Shi Liu
Carnegie Fellow
(202) 478-8915

Shi Liu joins the Geophysical Laboratory from the University of Pennsylvania as a postdoctoral fellow. Shi is working with Ron Cohen on multi scale simulations of dynamical responses of ferroelectric domains, to fundamentally understand various structure-property relationships of ferroelectric domain walls and to discover, develop and demonstrate new material design principles. His research interests focus on materials exploration and design using both advanced quantum chemistry and large-scale molecular dynamics simulations.

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Related News

Washington, DC—It would be difficult to overestimate the importance of silicon when it comes to computing, solar energy, and other technological applications. (Not to mention the fact that it makes up an awful lot of the Earth’s crust.) Yet there is still so much to learn about how to harness the capabilities of element number 14. The most-common form of silicon crystallizes in the same structure as diamond. But other forms can be created using different processing techniques. New work led by the Geophysical Laboratory's Tim Strobel and published in Physical Review Letters shows that one form of silicon, called Si-III (or sometimes BC8), which is synthesized using a high-pressure process, is what’s called a narrow band gap semiconductor.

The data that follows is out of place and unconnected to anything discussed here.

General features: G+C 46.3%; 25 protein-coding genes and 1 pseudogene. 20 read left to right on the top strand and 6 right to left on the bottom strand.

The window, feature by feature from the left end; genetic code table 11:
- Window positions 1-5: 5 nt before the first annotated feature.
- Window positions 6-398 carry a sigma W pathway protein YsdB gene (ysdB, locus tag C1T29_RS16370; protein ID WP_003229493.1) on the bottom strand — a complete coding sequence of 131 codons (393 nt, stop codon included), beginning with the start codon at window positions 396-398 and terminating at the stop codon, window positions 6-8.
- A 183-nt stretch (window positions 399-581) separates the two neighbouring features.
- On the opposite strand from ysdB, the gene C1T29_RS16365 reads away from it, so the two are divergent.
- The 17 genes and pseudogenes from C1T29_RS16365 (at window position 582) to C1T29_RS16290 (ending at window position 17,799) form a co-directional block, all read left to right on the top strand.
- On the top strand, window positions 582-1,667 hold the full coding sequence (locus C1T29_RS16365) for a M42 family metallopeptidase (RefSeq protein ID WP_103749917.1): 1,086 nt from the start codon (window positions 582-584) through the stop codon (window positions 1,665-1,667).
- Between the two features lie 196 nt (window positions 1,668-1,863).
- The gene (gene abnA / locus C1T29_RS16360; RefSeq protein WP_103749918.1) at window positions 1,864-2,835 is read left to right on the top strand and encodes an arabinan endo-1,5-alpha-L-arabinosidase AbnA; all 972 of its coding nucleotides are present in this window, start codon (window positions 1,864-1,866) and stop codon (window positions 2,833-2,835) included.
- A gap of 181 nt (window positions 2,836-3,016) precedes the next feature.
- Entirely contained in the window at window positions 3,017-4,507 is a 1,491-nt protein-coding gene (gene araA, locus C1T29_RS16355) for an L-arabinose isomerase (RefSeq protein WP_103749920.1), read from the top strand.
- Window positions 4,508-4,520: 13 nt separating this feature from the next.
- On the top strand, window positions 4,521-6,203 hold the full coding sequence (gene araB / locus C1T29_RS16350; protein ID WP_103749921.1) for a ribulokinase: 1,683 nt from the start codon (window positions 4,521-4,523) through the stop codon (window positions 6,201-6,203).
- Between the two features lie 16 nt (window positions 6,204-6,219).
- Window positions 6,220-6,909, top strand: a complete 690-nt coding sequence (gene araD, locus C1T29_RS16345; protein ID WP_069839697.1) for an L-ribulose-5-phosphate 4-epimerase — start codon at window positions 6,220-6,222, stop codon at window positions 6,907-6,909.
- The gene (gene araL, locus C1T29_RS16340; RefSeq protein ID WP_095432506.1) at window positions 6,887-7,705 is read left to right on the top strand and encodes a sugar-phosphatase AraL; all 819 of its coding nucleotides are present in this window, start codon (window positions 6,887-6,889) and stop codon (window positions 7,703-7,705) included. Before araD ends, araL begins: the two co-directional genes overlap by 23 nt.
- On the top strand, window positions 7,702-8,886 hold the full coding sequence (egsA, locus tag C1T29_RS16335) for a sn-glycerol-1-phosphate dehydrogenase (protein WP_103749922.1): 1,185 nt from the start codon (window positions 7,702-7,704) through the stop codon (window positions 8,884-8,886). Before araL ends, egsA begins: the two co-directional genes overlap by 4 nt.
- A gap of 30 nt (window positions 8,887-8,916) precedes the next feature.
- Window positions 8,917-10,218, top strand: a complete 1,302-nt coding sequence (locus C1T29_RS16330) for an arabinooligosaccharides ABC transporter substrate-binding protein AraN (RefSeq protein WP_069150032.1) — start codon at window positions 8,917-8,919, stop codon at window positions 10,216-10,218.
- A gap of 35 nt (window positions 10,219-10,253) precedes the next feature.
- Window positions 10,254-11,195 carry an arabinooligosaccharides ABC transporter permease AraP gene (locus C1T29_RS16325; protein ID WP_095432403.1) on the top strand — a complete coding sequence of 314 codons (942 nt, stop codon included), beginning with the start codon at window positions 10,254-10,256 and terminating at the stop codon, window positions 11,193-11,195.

The Geophysical Laboratory's Postdoctoral Fellow Shi Liu was awarded the 2017 APS Metropolis Award in late October.  The purpose of the award is to recognize doctoral thesis research of outstanding quality and achievement in computational physics and to encourage effective written and oral presentation of research results.